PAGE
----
DAY HAGAN TECH TALK
Over the past ten weeks, the S&P 500 has closed the week higher five times and lower five times. Don’t be surprised if this type of tape action continues deeper into the summer months.
Art Huprich, CMT
May 24, 2016
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- S&P 500 (SPX/2048.04) – Tactical support: 2040 (closing level), between 2026 and 2022 (intraday range). Resistance: 2075, 2080 and various layers between 2100 and 2135.
- Russell 2000 (RUT/1111.37) – Support: 1086. Resistance: 1129 and 1156.
- 10-Year Treasury Note Yield Index (TNX/18.38 [1.84 percent]) – Support: 17.00 +/- (1.70 percent). Resistance: 19.41 (1.94 percent) and 20.02 (2.00 percent).
- The twelve-plus-month trading range for the S&P 500 continues. Meanwhile 2040 (closing basis) and 2026 to 2022 (intraday basis) remains important near-term tactical support for the SPX.
- Downside momentum, defined by percentage of S&P 500 stocks above their 50-day moving average (53 percent through 5/23/16), has not reached an oversold level. A move below 48 percent will likely send it lower—chart below.
- S&P Macro Sector Analysis: Year-to-date sector returns and percentage of constituents above their 50-day exponential moving average are scattered along both sides of the flat line—charts below. Said another way, “trends” are mixed across the board. Picking your spots and managing risk remain a critical tactical theme. Currently the Equal-Weight Technology ETF (RYT) has been outperforming the Technology SPDR (XLK) since the February low. This means the average technology stock is exhibiting stronger relative strength than large-cap technology stocks. While the relative strength trend of the Basic Materials SPDR (XLB) and Energy SPDR (XLE) continue to grind higher, the relative trend of the Industrials SPDR (XLI) has come to a screeching halt. While the relative strength trend of the Financial SPDR (XLF) is slowly moving up the leadership board, the relative trend of the Consumer Discretionary SPDR (XLY) remains dismal.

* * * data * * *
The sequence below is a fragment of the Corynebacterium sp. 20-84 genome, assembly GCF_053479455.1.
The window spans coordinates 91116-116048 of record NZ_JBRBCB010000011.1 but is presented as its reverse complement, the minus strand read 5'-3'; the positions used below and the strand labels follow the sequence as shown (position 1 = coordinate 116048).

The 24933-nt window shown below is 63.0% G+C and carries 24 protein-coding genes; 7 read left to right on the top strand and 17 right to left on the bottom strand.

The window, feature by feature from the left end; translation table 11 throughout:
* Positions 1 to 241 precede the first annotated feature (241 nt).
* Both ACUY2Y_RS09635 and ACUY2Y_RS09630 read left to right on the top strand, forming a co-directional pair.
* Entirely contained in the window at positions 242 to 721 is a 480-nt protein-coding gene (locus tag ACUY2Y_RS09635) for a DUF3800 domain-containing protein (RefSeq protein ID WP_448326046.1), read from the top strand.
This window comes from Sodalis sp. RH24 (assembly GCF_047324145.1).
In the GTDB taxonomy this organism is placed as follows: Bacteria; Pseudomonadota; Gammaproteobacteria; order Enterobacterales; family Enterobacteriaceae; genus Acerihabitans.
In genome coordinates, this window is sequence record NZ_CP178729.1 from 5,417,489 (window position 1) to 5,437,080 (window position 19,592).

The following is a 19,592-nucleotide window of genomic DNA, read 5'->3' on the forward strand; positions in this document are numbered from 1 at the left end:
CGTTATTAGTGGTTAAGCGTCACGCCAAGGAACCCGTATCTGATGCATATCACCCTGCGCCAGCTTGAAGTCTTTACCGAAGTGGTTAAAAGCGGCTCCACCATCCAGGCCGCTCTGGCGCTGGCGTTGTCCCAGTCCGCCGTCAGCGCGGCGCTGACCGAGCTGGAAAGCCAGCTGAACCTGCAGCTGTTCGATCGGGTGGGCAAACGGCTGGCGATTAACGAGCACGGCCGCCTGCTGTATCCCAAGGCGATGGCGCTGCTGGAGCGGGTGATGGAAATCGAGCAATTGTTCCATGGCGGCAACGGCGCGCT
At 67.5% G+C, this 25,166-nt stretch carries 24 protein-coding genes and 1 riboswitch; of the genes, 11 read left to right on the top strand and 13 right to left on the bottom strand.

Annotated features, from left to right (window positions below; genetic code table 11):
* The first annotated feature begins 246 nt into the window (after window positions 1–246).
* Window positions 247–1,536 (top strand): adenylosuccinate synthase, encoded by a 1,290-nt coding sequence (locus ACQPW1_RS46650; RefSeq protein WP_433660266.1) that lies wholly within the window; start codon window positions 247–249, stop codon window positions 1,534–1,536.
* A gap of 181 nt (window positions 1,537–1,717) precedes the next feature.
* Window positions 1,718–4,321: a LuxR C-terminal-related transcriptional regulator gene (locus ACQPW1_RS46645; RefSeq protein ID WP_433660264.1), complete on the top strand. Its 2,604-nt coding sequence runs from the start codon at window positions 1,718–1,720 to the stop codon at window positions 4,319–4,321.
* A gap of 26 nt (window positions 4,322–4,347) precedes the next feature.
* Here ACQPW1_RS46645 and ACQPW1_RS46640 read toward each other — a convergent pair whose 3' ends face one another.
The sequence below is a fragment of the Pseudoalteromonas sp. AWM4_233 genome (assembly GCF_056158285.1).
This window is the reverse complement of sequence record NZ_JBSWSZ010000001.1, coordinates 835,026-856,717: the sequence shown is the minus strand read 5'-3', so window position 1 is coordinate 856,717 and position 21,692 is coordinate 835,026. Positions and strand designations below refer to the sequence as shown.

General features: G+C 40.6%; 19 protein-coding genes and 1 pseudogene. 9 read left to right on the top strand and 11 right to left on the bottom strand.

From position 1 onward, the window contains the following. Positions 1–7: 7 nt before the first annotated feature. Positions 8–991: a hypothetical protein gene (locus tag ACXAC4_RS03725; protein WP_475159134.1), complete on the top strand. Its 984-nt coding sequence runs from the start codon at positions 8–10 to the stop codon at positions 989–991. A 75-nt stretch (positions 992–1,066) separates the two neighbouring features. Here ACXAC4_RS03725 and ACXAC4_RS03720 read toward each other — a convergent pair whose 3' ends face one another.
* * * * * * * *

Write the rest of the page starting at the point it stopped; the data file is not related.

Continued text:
- 10-Year Yield support is “in and around” 1.70 percent.
Bottom Line: the S&P 500 has spent almost five weeks in “pullback/consolidation” mode. A drop below tactical support at 2040 (closing) and/or between 2026 and 2022 (intraday) is needed to suggest a larger retracement of the February to April rally. The presidential election will likely add to the market’s confusion.
While the S&P 500 is basically flat on a year-to-date basis (+0.20 percent between 12/31/15 and 5/23/16), the dispersion amongst the S&P macro sectors is readily apparent. Please note that two supposed “defensive” sectors (Utilities and Health Care) are at opposite ends of the “year-to-date performance spectrum.”
To show the current dispersion between the various S&P macro sectors a bit differently, while 53 percent of the stocks in the S&P 500 are above their 50-day moving average, the chart below depicts the percentage of stocks within the S&P’s macro sectors that are above their 50-day exponential moving average (50-EMA), through 5/20/16.
My conclusion, drawn from the previous three charts, is that what you own (sector and industry group-wise) and proactive risk management are critical in terms of portfolio performance. We believe this condition will remain the case through the summer months, at a minimum.
Have a great week.
Art Huprich, CMT
Chief Market Technician
Day Hagan Asset Management
— Written 05.23.2016. Charts courtesy of Stockcharts.com. Image courtesy of Google images.
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